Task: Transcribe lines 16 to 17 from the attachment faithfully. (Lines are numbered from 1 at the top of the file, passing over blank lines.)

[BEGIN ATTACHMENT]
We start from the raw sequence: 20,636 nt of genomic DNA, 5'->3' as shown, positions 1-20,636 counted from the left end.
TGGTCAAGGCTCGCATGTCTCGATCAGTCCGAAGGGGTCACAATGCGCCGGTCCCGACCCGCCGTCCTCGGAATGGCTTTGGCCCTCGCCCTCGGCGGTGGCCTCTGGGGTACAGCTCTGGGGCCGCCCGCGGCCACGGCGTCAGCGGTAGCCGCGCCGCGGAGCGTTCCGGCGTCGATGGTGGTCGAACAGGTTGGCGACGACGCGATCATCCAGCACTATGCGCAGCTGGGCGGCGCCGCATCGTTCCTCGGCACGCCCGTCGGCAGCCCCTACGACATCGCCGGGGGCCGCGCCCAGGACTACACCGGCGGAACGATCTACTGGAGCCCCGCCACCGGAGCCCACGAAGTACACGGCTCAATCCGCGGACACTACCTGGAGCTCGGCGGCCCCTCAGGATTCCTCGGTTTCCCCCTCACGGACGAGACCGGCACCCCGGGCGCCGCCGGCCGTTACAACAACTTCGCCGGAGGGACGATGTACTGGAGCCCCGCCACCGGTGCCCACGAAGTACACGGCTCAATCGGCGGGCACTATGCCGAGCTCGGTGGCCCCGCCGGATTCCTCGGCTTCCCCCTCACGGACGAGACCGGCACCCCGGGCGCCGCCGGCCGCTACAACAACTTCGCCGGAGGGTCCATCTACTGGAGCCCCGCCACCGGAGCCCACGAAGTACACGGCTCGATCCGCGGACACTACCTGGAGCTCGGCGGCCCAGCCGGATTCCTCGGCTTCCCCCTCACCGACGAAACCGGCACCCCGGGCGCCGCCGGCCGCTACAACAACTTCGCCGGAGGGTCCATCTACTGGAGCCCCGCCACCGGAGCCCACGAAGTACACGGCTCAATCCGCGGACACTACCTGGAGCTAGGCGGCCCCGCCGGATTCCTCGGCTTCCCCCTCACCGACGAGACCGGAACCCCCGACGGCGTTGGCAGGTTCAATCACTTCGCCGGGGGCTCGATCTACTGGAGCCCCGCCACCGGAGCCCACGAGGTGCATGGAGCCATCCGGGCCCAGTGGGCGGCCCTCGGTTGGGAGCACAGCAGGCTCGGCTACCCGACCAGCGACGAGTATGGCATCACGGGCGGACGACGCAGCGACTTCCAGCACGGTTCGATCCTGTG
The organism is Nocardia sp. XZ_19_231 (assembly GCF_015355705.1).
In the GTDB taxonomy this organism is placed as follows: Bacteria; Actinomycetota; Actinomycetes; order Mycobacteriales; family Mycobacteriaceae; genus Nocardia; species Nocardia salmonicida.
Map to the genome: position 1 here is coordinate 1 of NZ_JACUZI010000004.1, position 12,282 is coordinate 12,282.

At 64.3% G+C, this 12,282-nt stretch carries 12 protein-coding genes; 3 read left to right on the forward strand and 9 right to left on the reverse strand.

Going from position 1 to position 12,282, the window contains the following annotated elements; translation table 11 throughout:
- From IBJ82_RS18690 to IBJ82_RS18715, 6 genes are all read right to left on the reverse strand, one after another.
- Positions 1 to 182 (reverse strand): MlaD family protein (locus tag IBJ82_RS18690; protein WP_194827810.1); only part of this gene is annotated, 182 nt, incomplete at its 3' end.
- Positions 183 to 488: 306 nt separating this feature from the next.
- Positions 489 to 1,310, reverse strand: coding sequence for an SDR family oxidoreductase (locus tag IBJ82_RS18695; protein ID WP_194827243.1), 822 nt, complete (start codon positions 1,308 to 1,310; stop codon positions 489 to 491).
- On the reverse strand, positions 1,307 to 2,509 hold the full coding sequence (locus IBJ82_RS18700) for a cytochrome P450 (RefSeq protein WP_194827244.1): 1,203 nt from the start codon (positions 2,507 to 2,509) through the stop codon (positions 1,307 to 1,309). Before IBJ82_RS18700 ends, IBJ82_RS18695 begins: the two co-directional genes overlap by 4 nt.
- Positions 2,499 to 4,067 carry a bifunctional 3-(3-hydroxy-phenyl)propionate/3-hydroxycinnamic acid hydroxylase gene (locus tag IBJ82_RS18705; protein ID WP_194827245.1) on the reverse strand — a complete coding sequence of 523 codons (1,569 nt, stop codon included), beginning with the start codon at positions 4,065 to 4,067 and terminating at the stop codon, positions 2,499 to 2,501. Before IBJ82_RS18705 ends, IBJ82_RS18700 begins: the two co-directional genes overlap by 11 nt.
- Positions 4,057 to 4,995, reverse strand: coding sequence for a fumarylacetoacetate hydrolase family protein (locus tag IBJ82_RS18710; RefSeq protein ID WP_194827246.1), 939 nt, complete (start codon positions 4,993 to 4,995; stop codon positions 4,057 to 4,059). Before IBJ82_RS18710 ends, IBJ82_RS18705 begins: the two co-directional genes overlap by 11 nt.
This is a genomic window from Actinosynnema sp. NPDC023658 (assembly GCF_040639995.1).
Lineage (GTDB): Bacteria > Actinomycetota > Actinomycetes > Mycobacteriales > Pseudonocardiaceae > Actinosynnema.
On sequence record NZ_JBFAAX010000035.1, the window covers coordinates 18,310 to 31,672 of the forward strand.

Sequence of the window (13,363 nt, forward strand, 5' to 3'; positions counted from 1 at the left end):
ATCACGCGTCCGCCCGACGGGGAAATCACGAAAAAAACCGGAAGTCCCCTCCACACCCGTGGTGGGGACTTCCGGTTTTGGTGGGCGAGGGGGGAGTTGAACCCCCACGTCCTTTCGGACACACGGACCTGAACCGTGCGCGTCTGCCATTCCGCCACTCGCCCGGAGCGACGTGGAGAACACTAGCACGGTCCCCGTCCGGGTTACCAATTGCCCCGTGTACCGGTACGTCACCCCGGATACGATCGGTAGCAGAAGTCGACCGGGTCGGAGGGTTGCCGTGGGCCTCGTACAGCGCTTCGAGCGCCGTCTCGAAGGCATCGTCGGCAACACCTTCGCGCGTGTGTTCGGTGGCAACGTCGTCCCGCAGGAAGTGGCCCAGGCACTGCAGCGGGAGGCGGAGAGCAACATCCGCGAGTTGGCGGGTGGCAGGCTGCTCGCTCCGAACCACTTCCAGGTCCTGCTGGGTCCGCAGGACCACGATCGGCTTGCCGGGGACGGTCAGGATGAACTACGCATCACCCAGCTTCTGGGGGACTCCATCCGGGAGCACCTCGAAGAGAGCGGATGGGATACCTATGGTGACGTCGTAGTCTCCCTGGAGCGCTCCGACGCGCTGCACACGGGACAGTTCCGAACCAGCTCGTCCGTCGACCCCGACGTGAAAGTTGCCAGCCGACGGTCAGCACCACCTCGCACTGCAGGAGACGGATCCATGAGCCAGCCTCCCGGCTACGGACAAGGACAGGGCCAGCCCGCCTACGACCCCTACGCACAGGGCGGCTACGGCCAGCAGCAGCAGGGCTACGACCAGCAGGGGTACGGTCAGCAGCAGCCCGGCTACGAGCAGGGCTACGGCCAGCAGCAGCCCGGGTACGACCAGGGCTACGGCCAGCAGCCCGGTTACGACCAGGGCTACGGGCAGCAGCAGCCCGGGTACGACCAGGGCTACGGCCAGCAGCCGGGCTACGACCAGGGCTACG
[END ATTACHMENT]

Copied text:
Lineage (GTDB): Bacteria > Actinomycetota > Actinomycetes > Mycobacteriales > Pseudonocardiaceae > Actinosynnema.
On sequence record NZ_JBFAAX010000035.1, the window covers coordinates 18,310 to 31,672 of the forward strand.